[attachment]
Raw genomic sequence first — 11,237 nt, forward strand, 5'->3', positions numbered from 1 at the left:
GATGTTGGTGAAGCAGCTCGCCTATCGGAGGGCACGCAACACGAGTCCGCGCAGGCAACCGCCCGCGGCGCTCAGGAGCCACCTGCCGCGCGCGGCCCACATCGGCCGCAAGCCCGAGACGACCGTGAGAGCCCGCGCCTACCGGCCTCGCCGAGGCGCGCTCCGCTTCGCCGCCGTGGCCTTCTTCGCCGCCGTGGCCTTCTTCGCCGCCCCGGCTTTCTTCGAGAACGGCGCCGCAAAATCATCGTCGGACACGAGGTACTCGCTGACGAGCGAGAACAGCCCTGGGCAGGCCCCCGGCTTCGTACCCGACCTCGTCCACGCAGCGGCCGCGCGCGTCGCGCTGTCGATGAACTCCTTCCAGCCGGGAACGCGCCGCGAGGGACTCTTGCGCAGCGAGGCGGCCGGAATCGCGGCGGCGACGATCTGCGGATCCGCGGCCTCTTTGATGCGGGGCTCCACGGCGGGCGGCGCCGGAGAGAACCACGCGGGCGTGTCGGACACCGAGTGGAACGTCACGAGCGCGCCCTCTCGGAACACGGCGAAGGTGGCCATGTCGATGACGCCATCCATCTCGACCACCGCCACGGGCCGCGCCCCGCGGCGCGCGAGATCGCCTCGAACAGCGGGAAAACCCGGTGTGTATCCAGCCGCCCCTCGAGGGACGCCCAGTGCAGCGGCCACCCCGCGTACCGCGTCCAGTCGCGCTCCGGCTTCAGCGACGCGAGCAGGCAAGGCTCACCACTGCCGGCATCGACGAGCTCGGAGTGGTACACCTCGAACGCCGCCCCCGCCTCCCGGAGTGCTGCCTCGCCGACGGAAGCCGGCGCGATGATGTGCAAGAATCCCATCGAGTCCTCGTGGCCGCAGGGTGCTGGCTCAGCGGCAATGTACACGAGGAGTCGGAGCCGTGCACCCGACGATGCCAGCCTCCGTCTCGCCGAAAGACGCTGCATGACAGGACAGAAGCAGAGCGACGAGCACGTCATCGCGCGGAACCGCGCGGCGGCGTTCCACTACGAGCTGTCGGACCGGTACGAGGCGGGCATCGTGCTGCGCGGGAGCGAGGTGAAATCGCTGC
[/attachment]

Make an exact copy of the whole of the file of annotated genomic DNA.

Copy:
Raw genomic sequence first — 11,237 nt, forward strand, 5'->3', positions numbered from 1 at the left:
GATGTTGGTGAAGCAGCTCGCCTATCGGAGGGCACGCAACACGAGTCCGCGCAGGCAACCGCCCGCGGCGCTCAGGAGCCACCTGCCGCGCGCGGCCCACATCGGCCGCAAGCCCGAGACGACCGTGAGAGCCCGCGCCTACCGGCCTCGCCGAGGCGCGCTCCGCTTCGCCGCCGTGGCCTTCTTCGCCGCCGTGGCCTTCTTCGCCGCCCCGGCTTTCTTCGAGAACGGCGCCGCAAAATCATCGTCGGACACGAGGTACTCGCTGACGAGCGAGAACAGCCCTGGGCAGGCCCCCGGCTTCGTACCCGACCTCGTCCACGCAGCGGCCGCGCGCGTCGCGCTGTCGATGAACTCCTTCCAGCCGGGAACGCGCCGCGAGGGACTCTTGCGCAGCGAGGCGGCCGGAATCGCGGCGGCGACGATCTGCGGATCCGCGGCCTCTTTGATGCGGGGCTCCACGGCGGGCGGCGCCGGAGAGAACCACGCGGGCGTGTCGGACACCGAGTGGAACGTCACGAGCGCGCCCTCTCGGAACACGGCGAAGGTGGCCATGTCGATGACGCCATCCATCTCGACCACCGCCACGGGCCGCGCCCCGCGGCGCGCGAGATCGCCTCGAACAGCGGGAAAACCCGGTGTGTATCCAGCCGCCCCTCGAGGGACGCCCAGTGCAGCGGCCACCCCGCGTACCGCGTCCAGTCGCGCTCCGGCTTCAGCGACGCGAGCAGGCAAGGCTCACCACTGCCGGCATCGACGAGCTCGGAGTGGTACACCTCGAACGCCGCCCCCGCCTCCCGGAGTGCTGCCTCGCCGACGGAAGCCGGCGCGATGATGTGCAAGAATCCCATCGAGTCCTCGTGGCCGCAGGGTGCTGGCTCAGCGGCAATGTACACGAGGAGTCGGAGCCGTGCACCCGACGATGCCAGCCTCCGTCTCGCCGAAAGACGCTGCATGACAGGACAGAAGCAGAGCGACGAGCACGTCATCGCGCGGAACCGCGCGGCGGCGTTCCACTACGAGCTGTCGGACCGGTACGAGGCGGGCATCGTGCTGCGCGGGAGCGAGGTGAAATCGCTGC